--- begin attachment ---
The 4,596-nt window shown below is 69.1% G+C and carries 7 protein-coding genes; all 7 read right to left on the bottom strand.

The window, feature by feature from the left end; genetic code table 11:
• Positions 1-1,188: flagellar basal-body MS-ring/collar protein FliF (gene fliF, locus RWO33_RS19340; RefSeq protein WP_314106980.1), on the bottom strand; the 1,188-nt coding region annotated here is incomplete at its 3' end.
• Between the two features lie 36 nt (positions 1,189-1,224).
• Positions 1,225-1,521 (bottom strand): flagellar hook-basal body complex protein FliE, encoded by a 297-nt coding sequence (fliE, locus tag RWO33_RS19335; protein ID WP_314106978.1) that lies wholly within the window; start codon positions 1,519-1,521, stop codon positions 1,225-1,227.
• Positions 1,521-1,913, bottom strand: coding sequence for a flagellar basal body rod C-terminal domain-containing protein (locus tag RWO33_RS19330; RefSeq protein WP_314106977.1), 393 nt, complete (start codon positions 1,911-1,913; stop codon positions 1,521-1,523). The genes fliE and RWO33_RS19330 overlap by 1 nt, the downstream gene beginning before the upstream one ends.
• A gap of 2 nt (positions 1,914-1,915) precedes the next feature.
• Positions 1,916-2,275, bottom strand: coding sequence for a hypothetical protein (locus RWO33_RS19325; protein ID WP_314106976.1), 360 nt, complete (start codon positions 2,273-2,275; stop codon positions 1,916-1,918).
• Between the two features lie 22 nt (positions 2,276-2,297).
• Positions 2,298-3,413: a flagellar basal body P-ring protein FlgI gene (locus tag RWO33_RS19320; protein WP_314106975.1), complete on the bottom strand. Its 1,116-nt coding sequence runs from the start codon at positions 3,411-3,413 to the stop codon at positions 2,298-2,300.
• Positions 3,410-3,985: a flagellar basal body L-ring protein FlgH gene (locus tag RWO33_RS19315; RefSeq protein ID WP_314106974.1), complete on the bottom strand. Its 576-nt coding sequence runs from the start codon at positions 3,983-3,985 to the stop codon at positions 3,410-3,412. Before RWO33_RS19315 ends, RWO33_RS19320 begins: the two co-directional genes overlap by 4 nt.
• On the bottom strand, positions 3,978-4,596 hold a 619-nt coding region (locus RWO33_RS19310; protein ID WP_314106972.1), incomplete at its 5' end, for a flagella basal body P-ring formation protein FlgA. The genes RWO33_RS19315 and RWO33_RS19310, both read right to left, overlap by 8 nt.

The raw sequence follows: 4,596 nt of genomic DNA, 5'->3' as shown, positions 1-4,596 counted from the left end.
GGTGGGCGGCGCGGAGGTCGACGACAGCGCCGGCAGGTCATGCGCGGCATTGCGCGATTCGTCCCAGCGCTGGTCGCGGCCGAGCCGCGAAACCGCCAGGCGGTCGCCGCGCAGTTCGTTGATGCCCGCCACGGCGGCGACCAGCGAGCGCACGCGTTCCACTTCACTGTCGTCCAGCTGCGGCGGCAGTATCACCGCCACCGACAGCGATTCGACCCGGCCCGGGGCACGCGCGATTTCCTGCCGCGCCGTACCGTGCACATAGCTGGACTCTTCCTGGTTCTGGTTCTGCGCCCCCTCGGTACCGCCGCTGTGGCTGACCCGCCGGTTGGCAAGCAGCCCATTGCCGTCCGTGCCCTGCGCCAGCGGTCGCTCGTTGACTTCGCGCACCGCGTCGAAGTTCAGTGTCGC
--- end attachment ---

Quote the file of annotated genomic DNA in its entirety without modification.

The 4,596-nt window shown below is 69.1% G+C and carries 7 protein-coding genes; all 7 read right to left on the bottom strand.

The window, feature by feature from the left end; genetic code table 11:
• Positions 1-1,188: flagellar basal-body MS-ring/collar protein FliF (gene fliF, locus RWO33_RS19340; RefSeq protein WP_314106980.1), on the bottom strand; the 1,188-nt coding region annotated here is incomplete at its 3' end.
• Between the two features lie 36 nt (positions 1,189-1,224).
• Positions 1,225-1,521 (bottom strand): flagellar hook-basal body complex protein FliE, encoded by a 297-nt coding sequence (fliE, locus tag RWO33_RS19335; protein ID WP_314106978.1) that lies wholly within the window; start codon positions 1,519-1,521, stop codon positions 1,225-1,227.
• Positions 1,521-1,913, bottom strand: coding sequence for a flagellar basal body rod C-terminal domain-containing protein (locus tag RWO33_RS19330; RefSeq protein WP_314106977.1), 393 nt, complete (start codon positions 1,911-1,913; stop codon positions 1,521-1,523). The genes fliE and RWO33_RS19330 overlap by 1 nt, the downstream gene beginning before the upstream one ends.
• A gap of 2 nt (positions 1,914-1,915) precedes the next feature.
• Positions 1,916-2,275, bottom strand: coding sequence for a hypothetical protein (locus RWO33_RS19325; protein ID WP_314106976.1), 360 nt, complete (start codon positions 2,273-2,275; stop codon positions 1,916-1,918).
• Between the two features lie 22 nt (positions 2,276-2,297).
• Positions 2,298-3,413: a flagellar basal body P-ring protein FlgI gene (locus tag RWO33_RS19320; protein WP_314106975.1), complete on the bottom strand. Its 1,116-nt coding sequence runs from the start codon at positions 3,411-3,413 to the stop codon at positions 2,298-2,300.
• Positions 3,410-3,985: a flagellar basal body L-ring protein FlgH gene (locus tag RWO33_RS19315; RefSeq protein ID WP_314106974.1), complete on the bottom strand. Its 576-nt coding sequence runs from the start codon at positions 3,983-3,985 to the stop codon at positions 3,410-3,412. Before RWO33_RS19315 ends, RWO33_RS19320 begins: the two co-directional genes overlap by 4 nt.
• On the bottom strand, positions 3,978-4,596 hold a 619-nt coding region (locus RWO33_RS19310; protein ID WP_314106972.1), incomplete at its 5' end, for a flagella basal body P-ring formation protein FlgA. The genes RWO33_RS19315 and RWO33_RS19310, both read right to left, overlap by 8 nt.

The raw sequence follows: 4,596 nt of genomic DNA, 5'->3' as shown, positions 1-4,596 counted from the left end.
GGTGGGCGGCGCGGAGGTCGACGACAGCGCCGGCAGGTCATGCGCGGCATTGCGCGATTCGTCCCAGCGCTGGTCGCGGCCGAGCCGCGAAACCGCCAGGCGGTCGCCGCGCAGTTCGTTGATGCCCGCCACGGCGGCGACCAGCGAGCGCACGCGTTCCACTTCACTGTCGTCCAGCTGCGGCGGCAGTATCACCGCCACCGACAGCGATTCGACCCGGCCCGGGGCACGCGCGATTTCCTGCCGCGCCGTACCGTGCACATAGCTGGACTCTTCCTGGTTCTGGTTCTGCGCCCCCTCGGTACCGCCGCTGTGGCTGACCCGCCGGTTGGCAAGCAGCCCATTGCCGTCCGTGCCCTGCGCCAGCGGTCGCTCGTTGACTTCGCGCACCGCGTCGAAGTTCAGTGTCGC